So what do you do when you get a broken arm? If you lived here you would go to the local bonesetter and get it put in small wood splints like the Chinese did of old. If it is an open fracture, sometimes the local bonesetter sends the patient our way. So we had a gentleman who came here just that way. We only see the open fractures because all the others are done locally. So he arrived with his radius and ulna poking through the skin near the wrist. We were able to get an x-ray to see that that was the only place broken. Then I took him to the OR and debreded all the dead tissue and junk out of the end of the bone. Then I casted him from fingers up to his upper bicep. He came back in two days complaining of significant pain and wanting the cast off. I refused after looking him over. Every couple days there after he said I needed to take it off. I continued to refuse. After weeks of beratement I at 6 weeks shortened his cast to the forearm so he could exercise the elbow. He regained full movement in the next two weeks. He again requested it be removed. He refused any x-rays, â€œnot having any moneyâ€. So I took off his cast finally when I thought he was healed sufficiently. I would feel much better about subsequent x-rays but can never convince anyone to get them because of the cost. Up front they want them but not later. So when I examined him without the cast I saw that he had a little deformity of one of the bones on physical exam but his function was very good at the wrist and hand. I put him in a splint and sent him home with the precautions to not fall with it or ride a bikeâ€¦ or it could refracture as was not completely healed. Well the interesting part is a week later he returns to return the brace. He had gone to the bonesetter and had it rebroken to change the deformity and had it in wood splints all around. The mentality is sooo different. Some donâ€™t care at all of appearance and walk around with huge umbilical hernias and others like him seem to be bothered by slight imperfections. I guess that mentality is all over the world.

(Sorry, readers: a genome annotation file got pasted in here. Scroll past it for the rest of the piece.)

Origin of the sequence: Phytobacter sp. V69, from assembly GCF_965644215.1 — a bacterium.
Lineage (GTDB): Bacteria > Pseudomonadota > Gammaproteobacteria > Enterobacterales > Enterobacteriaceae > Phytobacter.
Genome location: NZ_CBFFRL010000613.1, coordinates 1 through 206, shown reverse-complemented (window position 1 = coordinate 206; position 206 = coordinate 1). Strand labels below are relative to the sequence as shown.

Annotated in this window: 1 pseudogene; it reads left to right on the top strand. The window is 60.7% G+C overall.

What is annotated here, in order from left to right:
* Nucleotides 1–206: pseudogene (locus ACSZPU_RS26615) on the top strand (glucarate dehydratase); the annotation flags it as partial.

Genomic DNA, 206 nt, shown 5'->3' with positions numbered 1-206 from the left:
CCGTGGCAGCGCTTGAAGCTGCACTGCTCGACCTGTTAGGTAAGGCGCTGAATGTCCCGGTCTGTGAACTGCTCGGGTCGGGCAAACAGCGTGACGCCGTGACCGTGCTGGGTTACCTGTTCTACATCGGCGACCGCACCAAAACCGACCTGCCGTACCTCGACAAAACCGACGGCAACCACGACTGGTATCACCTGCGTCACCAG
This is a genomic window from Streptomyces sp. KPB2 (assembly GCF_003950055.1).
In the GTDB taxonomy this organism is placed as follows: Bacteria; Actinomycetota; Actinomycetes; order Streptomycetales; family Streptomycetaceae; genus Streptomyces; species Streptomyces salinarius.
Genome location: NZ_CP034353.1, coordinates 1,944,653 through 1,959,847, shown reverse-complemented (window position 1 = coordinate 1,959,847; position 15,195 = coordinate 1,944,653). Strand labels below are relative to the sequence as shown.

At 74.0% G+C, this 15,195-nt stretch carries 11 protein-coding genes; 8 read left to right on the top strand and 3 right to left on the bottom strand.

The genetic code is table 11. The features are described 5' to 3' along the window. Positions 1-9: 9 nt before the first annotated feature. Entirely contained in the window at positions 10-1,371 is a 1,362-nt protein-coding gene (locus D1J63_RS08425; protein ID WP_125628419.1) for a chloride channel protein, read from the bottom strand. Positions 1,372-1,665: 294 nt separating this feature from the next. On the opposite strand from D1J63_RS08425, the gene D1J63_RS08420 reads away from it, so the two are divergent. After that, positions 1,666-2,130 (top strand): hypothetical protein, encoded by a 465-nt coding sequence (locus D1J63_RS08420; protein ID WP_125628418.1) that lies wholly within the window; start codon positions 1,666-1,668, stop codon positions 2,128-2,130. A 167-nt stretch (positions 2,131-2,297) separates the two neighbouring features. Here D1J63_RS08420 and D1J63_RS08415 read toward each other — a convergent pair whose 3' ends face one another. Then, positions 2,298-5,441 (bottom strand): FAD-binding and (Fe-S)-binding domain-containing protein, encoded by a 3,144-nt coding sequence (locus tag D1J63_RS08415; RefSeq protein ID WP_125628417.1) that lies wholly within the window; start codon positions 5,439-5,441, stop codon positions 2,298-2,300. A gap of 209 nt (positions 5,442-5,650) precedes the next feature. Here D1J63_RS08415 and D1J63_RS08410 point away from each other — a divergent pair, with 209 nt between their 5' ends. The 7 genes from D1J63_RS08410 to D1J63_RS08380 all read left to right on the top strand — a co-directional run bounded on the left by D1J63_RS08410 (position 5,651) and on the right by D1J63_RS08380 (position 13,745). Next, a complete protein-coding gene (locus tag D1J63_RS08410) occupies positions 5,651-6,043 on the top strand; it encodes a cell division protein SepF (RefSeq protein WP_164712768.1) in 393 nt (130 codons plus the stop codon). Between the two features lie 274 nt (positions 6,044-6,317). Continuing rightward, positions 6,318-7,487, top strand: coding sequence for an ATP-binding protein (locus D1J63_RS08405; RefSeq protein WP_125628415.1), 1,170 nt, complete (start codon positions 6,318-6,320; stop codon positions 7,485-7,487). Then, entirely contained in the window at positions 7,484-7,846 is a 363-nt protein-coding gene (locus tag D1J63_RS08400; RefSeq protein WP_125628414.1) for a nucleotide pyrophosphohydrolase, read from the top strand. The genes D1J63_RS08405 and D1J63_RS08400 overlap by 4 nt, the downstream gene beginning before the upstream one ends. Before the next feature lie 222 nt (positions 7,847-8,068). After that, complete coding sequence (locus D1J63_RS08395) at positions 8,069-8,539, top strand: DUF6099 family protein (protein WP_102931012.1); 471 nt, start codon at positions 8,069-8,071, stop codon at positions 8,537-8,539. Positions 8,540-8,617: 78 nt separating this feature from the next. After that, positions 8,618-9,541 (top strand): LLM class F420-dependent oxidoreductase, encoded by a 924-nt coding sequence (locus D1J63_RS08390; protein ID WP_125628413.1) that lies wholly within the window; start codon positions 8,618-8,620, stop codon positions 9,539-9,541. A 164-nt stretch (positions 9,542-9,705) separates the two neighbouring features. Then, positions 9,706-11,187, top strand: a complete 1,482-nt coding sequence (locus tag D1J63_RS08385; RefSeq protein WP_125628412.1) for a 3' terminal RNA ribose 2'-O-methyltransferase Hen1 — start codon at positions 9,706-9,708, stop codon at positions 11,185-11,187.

Well we sit at home without electricity for 4 days now. Another small rainstorm blew through and knocked down some power poles. They are usually weakened by termites then finished off by the wind. Things have started to green up again and starting to get pretty. The rains bring beauty and cooler weather but also the mosquitoes and worse roads. But I like this season overall.